Design Con 2015
Breaking News
Comments
Newest First | Oldest First | Threaded View
<<   <   Page 3 / 11   >   >>
David1975
User Rank
Rookie
re: The biggest product turkeys of all time
David1975   11/16/2011 2:55:45 PM
NO RATINGS
I agree 100%. We have a Samsung 50-inch DLP TV. It's about 5 years old and it works great. Back then, DLP was a much better value than LCD. Of course, when the DLP breaks we will probably replace it with an LCD or something similar.

LiketoBike
User Rank
CEO
re: The biggest product turkeys of all time
LiketoBike   11/16/2011 2:38:43 PM
NO RATINGS
Interesting discussions about the definition of "turkey." I agree that some of these were not turkeys per se when them came out. And how much of this is hindsight? * Some were out-and-out turkeys :-) * Some worked but were overtaken by competitors in short order - temporal turkeys? Cloudy crystal ball? * Some were not technical turkeys, but were financial turkeys (cost too much or charged too much) * Some were not technical turkeys but were "feature" turkeys (the customer really did not want that functionality) * Turkeys of another "feather" that I have missed

LiketoBike
User Rank
CEO
re: The biggest product turkeys of all time
LiketoBike   11/16/2011 2:34:36 PM
NO RATINGS
Absolutely agree here. I tried a couple of demos in the stores the last month. Can't even remember the names...but one was tolerable for 5 minutes, then gave me a headache. Another had glasses/visor that was too heavy, and gave me a headache right away. Viewing stereo photographs does not hurt my head THAT much... So I rate them as not ready for prime time yet.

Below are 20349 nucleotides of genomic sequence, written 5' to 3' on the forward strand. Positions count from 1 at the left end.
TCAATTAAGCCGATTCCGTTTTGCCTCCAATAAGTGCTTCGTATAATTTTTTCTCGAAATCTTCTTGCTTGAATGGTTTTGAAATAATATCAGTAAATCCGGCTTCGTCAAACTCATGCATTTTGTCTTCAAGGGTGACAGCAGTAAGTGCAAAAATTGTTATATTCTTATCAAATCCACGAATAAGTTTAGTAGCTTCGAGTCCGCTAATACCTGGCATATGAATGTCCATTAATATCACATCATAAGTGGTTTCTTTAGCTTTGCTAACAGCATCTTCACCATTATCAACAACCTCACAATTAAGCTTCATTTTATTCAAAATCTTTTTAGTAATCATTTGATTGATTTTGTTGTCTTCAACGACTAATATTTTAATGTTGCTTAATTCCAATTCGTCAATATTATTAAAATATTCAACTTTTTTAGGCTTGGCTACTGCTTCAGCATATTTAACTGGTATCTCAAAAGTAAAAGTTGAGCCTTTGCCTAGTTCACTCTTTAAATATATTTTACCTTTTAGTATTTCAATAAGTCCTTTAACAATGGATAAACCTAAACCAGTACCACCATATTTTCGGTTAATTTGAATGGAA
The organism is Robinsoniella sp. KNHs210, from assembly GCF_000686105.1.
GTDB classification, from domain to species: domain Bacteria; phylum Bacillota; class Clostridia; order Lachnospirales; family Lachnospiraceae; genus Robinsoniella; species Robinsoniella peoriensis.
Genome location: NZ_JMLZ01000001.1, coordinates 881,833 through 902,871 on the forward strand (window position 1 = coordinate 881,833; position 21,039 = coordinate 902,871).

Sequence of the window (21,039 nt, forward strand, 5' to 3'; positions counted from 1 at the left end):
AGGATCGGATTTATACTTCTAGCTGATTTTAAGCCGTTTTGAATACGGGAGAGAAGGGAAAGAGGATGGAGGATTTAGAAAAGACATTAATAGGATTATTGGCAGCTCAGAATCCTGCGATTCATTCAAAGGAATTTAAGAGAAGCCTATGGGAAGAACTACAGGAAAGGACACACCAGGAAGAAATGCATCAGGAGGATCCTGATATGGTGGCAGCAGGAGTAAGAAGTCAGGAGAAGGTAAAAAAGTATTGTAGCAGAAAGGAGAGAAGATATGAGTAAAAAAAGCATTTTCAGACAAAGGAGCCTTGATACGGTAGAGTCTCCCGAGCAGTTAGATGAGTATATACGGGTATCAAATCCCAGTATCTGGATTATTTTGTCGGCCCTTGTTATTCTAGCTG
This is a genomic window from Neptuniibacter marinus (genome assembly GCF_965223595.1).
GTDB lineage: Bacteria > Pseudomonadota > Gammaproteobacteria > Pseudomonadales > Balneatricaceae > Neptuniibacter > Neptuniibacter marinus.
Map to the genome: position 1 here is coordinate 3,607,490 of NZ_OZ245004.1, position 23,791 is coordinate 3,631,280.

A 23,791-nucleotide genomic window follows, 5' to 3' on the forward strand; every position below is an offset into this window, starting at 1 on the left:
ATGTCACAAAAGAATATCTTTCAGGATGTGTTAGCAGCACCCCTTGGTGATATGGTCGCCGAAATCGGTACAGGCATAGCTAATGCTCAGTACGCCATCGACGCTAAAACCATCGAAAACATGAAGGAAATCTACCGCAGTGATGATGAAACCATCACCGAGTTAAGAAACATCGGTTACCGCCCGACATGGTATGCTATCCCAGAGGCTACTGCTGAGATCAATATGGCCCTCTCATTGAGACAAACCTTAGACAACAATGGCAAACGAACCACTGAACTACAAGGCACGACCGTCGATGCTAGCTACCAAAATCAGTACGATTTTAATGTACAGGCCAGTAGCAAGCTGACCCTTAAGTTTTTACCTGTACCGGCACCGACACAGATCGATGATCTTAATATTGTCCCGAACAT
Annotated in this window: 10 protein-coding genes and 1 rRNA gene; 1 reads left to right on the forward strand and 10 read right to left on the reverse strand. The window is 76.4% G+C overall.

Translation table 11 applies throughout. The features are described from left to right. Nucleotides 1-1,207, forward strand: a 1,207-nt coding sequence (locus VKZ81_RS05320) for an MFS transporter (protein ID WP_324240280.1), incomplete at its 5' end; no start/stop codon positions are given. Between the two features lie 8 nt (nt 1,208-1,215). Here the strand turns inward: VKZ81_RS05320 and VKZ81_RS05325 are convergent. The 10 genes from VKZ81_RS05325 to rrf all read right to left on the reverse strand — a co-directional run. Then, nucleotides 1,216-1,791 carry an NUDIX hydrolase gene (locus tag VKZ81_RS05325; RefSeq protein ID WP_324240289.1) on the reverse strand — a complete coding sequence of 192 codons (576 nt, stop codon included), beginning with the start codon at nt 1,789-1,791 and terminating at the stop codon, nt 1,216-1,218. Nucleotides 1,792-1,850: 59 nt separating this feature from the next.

krwada
User Rank
Rookie
re: The biggest product turkeys of all time
krwada   11/15/2011 11:53:30 PM
NO RATINGS
All of the technologies mentioned here actually had some promise when they 1st came out. I think the biggest turkey I have ever encountered was Digital Research's MPM. Actually, Gary Kildall's CPM fared much better ... till IBM and Bill Gates came along with DOS no?

Duane Benson
User Rank
Blogger
re: The biggest product turkeys of all time
Duane Benson   11/15/2011 11:11:21 PM
NO RATINGS
"CueCat" - I've been trying to remember that name. It's funny how some of these turkeys come back around a second, third or fourth time and sometimes actually catch on. QR codes have essentially the same purpose as the CueCat codes, but QR codes don't require a custom reader that's tethered to a desktop PC. The thin client PC or disk-less workstation has shown up and died numerous times. It may actually have a chance in its next incarnation with all of the online applications available now. Maybe. Maybe not. Sometimes what is one generation's turkey is just before its time.

Bob Lacovara
User Rank
Rookie
re: The biggest product turkeys of all time
Bob Lacovara   11/15/2011 8:40:40 PM
NO RATINGS
tomkinsr, your point is well taken. None of the "turkeys" mentioned here were designed and marketed by total morons looking for a fast buck. (Well, at least they weren't morons.) Products rise or fall for reasons sometimes obscure, and sometimes obvious. Obvious in hindsight, that is. There are very few products out there that were released with truly foreseeable and disastrous flaws. A few, but not many. To label some of these products "turkeys" is a disservice to the designers and companies that brought them out.